Gjyustina Grishaj is 58, the youngest and possibly the last sworn virgin of Albania. She knows of two others, older than her and who prefer to live privately. I asked her if she thought that in the future other women would take the vow. Her response was clear. She said, "No-one else will do this, I will be the last one. Many Burrnesha did this to keep their families from poverty but things are easier here now. Also, people's attitudes about helping others and about family responsibility have changed. I felt I had to do it. Today people feel differently." We left her waving at the front of her house. I looked back several times and she was still there, waving each time I turned.

You might also like You had to be careful about everything or The Hijras of Shyampur

Tuesday 19 September 2023

"You had to be careful about everything" - Stories from Albania

There are many empty homes in Valbone, northern Albania. Some are occupied for a short period each year when the owners return from working overseas, while others, seemingly abandoned, have begun to crumble. While photographing what I thought to be an abandoned house, two women emerged and came towards my guide, Saimir and I. The younger of the two greeted us and indicating the slightly stooped woman at her side, said, "Zoja would like to invite you into her house." Zoja, a tiny woman who wore the loosely tied white headscarf, typical of many older Albanian women, smiled generously and gestured for us to follow her.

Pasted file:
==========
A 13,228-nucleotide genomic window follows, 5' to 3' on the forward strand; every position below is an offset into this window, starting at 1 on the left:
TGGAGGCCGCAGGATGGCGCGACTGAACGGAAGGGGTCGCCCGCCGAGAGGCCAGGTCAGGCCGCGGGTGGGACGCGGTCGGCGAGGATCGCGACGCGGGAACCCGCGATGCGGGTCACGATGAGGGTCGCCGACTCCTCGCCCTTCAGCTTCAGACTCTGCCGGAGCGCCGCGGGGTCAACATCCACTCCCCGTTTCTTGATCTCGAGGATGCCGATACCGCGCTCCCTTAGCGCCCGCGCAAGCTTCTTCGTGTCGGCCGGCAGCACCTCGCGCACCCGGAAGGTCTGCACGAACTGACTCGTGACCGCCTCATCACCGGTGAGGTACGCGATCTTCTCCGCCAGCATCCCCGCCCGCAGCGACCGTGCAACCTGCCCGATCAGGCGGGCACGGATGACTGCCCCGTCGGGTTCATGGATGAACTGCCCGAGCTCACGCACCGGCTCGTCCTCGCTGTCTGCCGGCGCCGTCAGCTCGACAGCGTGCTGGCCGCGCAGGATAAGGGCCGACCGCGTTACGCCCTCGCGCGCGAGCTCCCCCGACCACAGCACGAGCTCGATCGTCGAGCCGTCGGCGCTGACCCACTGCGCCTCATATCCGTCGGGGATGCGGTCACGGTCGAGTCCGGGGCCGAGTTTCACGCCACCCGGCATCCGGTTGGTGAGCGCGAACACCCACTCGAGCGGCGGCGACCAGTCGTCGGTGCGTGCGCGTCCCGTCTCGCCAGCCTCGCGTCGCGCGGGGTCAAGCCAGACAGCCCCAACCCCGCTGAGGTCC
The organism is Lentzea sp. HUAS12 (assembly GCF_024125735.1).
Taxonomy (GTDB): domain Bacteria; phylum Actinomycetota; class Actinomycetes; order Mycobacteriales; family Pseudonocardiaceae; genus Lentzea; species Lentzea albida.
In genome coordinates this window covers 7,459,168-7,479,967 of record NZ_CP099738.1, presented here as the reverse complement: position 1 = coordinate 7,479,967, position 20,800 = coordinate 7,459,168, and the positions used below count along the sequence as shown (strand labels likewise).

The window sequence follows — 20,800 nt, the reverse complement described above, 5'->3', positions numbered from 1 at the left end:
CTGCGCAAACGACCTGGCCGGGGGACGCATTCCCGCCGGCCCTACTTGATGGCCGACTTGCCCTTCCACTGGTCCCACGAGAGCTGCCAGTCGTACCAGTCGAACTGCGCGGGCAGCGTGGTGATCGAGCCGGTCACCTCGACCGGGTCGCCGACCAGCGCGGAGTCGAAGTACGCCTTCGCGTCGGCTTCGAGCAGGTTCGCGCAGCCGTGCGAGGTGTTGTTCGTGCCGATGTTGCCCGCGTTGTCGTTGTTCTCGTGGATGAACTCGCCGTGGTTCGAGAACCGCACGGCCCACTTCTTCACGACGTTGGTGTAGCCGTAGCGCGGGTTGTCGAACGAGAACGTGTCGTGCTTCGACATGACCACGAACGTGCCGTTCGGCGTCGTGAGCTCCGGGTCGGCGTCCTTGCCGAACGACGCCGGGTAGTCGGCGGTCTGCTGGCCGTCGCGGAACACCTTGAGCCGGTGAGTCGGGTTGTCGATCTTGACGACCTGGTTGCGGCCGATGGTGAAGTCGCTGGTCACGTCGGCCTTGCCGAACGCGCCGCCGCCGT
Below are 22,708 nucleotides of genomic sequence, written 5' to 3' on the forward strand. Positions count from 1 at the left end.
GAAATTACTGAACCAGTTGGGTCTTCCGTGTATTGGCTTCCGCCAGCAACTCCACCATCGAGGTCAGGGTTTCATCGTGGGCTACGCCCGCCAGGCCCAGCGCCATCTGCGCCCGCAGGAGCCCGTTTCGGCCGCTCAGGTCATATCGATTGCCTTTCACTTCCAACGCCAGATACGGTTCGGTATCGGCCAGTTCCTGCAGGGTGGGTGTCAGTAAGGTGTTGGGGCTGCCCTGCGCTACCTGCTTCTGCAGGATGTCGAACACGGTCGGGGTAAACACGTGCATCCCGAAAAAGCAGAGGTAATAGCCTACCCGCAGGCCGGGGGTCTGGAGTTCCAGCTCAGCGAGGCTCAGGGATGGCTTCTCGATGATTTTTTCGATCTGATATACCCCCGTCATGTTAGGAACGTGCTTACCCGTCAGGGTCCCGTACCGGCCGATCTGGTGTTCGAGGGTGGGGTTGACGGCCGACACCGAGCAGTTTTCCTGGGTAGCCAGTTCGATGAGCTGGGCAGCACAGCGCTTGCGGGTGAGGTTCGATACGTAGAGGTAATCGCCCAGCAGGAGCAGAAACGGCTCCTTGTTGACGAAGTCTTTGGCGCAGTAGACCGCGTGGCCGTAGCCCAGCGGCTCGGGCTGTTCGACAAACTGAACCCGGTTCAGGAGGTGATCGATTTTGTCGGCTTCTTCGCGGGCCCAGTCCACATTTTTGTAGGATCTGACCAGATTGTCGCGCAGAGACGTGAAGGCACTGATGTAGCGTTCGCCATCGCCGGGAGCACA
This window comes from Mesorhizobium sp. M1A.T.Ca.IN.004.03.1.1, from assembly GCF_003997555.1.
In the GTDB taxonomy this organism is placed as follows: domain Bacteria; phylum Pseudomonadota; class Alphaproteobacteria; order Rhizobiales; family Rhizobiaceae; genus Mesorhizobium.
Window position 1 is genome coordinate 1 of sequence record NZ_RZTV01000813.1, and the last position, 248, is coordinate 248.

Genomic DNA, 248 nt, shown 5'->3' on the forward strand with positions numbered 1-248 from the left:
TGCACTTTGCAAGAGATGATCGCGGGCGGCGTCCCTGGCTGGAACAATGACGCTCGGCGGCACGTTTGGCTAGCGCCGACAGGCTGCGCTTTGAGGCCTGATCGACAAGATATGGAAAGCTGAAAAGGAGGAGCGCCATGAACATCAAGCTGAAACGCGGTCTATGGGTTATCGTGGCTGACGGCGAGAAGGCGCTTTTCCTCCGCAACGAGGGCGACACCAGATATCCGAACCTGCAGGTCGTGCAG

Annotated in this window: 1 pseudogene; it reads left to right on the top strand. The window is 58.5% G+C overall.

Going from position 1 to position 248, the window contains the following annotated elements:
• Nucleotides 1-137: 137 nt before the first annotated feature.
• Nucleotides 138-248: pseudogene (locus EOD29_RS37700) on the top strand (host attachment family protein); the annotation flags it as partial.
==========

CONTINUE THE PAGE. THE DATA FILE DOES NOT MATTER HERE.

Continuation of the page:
The austere-looking house was set back from the road, overlooking an almost dry river bed and under the shadow of the mountains. Saimir and I, removed our shoes and went inside. The younger woman gave her name as Zarya and explained that the house had been built for military personnel during Albania's 45 years long communist period. When the regime collapsed in 1991 the place was left empty. Inside I immediately noticed and commented on how cool and comfortable the temperature was compared to the rising mid-morning heat. "The walls are very thick" said Zarya, "they keep the house cool in the summer and warm in the winter. But they are sometimes damp because of the condensation."